New Kaiser analysis shows how limiting price negotiations to targeted drugs may better focus upcoming legislation
As Congress considers whether to adopt sweeping new legislation to lower prescription drug prices across the board, the Kaiser Family Foundation is out with a new report on Monday showing how a more targeted approach on a subset of drugs might be a more efficient way to save government funds.
“This analysis shows that Medicare Part D and Part B spending is highly concentrated among a relatively small share of covered drugs, mainly those without generic or biosimilar competitors,” wrote Juliette Cubanski, deputy director of the program on Medicare policy at KFF, and Tricia Neuman, SVP of KFF. “Focusing drug price negotiation or reference pricing on a subset of drugs that account for a disproportionate share of spending would be an efficient use of administrative resources, though it would also leave some potential savings on the table.”
The report found that in 2019, 60% of net total Part D spending came from 250 top-selling drugs in Medicare’s Part D program with one manufacturer and no generic or biosimilar competition, which was 7% of all Part D covered drugs.
“For the top 250 drugs, the average net cost per claim was $5,750, more than twice as much as the average net cost per claim for the remaining 2,208 drugs with one manufacturer ($2,555), and more than 13 times greater than the average net cost per claim for all other covered Part D drugs ($422) (primarily generic drugs),” the analysis shows.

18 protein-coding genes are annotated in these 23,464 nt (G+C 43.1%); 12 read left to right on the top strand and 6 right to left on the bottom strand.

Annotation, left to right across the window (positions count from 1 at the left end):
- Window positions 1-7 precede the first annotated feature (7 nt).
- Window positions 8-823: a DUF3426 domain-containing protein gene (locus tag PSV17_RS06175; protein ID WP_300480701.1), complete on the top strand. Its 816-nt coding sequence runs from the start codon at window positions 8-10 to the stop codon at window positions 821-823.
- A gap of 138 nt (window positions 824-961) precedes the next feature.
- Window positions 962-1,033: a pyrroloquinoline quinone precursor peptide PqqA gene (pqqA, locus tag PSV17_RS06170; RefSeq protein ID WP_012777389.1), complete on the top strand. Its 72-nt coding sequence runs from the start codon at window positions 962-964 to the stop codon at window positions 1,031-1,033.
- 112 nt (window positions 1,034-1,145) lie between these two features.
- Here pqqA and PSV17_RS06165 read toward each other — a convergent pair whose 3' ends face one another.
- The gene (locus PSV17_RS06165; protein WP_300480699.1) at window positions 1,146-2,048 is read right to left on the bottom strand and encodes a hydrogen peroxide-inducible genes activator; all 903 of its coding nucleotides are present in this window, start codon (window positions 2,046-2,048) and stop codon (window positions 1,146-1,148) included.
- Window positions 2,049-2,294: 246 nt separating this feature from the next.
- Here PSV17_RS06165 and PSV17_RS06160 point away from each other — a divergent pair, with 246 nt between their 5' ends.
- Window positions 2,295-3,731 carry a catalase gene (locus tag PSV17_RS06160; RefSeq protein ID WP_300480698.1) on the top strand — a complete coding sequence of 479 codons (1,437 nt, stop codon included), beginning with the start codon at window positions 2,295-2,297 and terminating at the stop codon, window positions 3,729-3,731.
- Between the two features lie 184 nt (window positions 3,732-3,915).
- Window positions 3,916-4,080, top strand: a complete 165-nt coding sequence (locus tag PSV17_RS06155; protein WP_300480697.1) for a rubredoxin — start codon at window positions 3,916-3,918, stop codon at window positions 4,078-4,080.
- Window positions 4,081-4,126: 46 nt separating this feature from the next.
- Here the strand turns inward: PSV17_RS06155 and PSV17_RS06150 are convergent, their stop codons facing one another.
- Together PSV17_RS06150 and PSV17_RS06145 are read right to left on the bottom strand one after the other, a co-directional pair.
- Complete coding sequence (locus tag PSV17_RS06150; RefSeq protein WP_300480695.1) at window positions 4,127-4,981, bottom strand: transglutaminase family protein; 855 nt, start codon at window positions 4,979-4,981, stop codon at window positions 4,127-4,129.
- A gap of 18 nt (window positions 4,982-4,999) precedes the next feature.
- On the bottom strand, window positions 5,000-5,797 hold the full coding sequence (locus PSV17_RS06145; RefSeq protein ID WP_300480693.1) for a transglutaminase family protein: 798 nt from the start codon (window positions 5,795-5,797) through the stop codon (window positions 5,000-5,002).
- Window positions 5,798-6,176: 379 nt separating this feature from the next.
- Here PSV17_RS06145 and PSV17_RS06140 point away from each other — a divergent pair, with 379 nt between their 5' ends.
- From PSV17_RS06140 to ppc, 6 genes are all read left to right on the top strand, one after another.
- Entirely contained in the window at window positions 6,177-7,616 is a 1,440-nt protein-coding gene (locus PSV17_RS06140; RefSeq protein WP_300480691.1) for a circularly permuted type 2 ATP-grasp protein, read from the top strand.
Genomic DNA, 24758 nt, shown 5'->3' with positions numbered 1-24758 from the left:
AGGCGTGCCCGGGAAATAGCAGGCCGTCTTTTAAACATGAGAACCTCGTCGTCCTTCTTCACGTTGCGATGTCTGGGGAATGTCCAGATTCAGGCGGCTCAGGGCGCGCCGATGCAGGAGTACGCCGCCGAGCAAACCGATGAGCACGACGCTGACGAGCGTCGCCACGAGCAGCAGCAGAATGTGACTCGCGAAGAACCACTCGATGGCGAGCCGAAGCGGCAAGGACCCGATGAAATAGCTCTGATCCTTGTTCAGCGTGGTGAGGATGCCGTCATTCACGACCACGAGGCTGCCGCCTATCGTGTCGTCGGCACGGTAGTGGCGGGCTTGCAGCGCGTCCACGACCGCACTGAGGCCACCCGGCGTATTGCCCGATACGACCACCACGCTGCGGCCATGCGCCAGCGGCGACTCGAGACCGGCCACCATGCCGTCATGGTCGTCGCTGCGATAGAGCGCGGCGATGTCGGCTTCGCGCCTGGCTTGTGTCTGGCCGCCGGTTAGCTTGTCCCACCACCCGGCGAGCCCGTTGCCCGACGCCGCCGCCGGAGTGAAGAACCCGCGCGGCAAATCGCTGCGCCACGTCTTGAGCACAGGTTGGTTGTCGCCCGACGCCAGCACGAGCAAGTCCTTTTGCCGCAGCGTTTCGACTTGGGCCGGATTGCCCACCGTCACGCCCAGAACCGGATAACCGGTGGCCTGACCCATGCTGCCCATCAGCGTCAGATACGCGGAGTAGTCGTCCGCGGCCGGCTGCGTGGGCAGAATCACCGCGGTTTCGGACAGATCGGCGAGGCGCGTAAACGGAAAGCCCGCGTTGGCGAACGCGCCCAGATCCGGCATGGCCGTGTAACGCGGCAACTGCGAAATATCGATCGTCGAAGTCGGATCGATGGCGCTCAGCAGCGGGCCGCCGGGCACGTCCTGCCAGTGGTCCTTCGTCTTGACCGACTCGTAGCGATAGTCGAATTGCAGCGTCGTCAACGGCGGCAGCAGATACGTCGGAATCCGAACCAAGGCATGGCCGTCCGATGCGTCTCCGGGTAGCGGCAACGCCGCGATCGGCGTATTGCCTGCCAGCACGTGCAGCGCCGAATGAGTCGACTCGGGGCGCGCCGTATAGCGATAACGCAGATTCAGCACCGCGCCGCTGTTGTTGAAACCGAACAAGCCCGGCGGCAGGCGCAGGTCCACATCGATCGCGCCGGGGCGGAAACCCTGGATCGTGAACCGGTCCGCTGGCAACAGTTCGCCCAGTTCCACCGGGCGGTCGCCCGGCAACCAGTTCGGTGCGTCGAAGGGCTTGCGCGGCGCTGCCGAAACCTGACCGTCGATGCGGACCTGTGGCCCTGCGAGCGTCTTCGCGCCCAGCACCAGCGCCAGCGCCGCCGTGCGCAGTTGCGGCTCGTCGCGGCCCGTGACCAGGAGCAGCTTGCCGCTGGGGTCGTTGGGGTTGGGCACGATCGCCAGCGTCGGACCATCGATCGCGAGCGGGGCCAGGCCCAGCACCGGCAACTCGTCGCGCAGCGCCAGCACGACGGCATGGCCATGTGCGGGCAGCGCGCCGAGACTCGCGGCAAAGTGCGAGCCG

In addition, the top 50 drugs covered under Medicare Part B, representing just 8.5% of all Part B covered drugs, accounted for 80% of total spending in the program.
“In considering whether to broaden these proposals to focus on all prescription drugs, policymakers may want to consider whether doing so would achieve sufficient savings to justify the added administrative burden and associated costs,” Cubanski and Neuman wrote.
Democrats are hoping to use savings from major drug pricing reforms to help pay for an infrastructure bill later this year, rather than try to work through standalone pricing legislation, which would require 60 votes in the Senate.
“I would look for legislation coming out of the Senate to be more along the lines of what Senator Wyden proposed with Senator Grassley in 2019, which was more modest if only in that it didn’t include the negotiation provision in HR 3,” Cubanski told Endpoints.